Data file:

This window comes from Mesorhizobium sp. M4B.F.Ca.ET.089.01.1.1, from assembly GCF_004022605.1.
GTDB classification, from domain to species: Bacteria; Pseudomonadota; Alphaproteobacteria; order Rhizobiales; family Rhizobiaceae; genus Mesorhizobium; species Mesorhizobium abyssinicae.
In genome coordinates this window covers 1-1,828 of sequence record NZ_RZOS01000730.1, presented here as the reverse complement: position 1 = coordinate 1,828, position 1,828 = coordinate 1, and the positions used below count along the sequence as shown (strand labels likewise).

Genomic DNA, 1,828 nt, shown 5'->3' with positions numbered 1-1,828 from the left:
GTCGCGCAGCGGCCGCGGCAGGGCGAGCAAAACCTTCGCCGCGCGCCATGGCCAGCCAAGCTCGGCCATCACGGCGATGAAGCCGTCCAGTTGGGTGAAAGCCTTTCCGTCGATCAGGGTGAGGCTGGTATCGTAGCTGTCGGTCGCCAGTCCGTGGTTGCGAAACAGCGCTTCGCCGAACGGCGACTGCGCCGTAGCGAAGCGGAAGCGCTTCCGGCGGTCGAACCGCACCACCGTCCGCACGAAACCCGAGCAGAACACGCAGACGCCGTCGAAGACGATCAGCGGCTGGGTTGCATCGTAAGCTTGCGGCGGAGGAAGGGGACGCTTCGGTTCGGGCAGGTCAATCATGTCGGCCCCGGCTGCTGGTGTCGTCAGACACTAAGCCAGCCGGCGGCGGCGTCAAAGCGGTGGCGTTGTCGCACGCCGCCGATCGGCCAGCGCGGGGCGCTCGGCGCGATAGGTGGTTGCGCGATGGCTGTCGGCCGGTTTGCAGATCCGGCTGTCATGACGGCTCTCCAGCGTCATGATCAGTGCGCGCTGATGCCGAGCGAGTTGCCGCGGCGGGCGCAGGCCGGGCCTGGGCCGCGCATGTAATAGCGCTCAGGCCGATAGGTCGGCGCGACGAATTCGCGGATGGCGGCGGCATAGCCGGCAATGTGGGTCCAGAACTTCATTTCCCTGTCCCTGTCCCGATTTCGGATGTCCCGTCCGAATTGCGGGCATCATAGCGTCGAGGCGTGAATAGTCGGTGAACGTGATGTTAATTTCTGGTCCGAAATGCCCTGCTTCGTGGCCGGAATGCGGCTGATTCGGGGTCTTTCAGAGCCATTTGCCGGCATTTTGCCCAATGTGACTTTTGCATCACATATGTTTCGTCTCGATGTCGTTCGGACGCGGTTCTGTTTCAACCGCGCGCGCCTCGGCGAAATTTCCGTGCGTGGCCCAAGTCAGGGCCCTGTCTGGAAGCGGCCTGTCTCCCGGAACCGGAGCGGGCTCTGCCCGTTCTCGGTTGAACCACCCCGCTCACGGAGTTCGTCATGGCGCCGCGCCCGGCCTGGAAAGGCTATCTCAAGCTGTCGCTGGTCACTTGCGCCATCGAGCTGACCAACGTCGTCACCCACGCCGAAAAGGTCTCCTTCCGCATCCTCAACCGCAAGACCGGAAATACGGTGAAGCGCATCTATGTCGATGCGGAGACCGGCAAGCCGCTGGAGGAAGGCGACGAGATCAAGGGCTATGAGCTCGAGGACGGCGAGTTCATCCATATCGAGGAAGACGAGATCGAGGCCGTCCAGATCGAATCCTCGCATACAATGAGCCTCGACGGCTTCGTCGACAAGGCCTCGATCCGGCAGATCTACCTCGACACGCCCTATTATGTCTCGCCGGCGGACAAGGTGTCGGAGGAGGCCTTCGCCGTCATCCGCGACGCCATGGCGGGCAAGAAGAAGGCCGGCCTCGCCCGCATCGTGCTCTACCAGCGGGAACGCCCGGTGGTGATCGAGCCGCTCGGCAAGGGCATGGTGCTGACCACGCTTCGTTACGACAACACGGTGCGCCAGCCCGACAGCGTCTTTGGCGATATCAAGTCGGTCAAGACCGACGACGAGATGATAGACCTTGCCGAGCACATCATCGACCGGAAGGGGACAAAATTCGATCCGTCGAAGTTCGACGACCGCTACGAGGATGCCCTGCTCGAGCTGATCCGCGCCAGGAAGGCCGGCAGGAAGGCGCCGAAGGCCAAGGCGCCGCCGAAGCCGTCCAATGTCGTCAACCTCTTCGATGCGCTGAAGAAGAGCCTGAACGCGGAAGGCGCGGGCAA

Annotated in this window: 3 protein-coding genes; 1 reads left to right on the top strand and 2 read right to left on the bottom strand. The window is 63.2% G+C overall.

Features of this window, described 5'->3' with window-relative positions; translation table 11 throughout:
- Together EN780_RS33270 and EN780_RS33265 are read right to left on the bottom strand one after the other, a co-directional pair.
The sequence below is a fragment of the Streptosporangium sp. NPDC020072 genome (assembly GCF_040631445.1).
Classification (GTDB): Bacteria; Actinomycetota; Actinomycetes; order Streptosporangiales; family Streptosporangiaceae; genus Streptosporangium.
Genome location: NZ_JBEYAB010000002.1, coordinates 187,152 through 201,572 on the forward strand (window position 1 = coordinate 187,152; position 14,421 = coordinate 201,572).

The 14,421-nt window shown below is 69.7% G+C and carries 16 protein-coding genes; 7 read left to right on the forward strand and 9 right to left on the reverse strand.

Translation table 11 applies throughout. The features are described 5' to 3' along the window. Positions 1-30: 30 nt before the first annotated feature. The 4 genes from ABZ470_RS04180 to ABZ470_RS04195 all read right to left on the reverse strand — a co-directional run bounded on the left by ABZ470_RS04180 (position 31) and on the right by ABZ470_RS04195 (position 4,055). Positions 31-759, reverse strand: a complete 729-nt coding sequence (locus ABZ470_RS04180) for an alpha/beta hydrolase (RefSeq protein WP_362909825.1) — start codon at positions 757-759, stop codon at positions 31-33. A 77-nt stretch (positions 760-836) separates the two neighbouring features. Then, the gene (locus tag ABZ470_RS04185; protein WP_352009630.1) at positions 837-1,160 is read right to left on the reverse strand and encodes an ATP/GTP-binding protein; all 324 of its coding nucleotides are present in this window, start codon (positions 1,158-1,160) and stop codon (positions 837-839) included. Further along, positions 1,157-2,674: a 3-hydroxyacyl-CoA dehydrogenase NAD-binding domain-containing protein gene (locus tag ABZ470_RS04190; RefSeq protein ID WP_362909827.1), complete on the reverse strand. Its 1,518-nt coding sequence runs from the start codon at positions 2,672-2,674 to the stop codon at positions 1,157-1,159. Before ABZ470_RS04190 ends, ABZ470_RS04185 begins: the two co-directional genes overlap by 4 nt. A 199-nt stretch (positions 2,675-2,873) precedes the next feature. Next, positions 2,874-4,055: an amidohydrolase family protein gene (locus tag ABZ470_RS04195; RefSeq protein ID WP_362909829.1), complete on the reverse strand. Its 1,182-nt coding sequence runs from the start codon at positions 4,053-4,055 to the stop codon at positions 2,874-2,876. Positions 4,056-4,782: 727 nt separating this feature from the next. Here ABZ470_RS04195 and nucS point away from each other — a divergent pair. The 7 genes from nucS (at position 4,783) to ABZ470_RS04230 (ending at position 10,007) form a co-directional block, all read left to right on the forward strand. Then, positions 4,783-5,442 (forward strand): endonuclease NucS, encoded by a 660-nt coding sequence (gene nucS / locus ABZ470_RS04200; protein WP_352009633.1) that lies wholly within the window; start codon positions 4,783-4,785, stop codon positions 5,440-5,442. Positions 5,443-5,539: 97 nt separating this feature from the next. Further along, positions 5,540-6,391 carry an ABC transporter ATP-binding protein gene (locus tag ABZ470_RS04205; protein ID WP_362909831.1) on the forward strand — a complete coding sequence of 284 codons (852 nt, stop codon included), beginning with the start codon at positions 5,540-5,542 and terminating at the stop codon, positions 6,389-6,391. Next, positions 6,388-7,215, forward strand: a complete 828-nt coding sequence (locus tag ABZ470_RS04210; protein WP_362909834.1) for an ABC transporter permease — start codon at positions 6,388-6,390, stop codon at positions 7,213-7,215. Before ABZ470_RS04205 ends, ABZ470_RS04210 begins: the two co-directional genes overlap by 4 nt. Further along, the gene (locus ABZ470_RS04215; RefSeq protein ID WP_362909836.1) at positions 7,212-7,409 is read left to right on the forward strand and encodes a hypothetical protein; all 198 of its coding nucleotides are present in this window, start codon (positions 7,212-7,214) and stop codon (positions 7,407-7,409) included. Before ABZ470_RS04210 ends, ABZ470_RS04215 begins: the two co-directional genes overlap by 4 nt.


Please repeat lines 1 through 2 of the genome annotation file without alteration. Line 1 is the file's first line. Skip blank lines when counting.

This window comes from Mesorhizobium sp. M4B.F.Ca.ET.089.01.1.1, from assembly GCF_004022605.1.
GTDB classification, from domain to species: Bacteria; Pseudomonadota; Alphaproteobacteria; order Rhizobiales; family Rhizobiaceae; genus Mesorhizobium; species Mesorhizobium abyssinicae.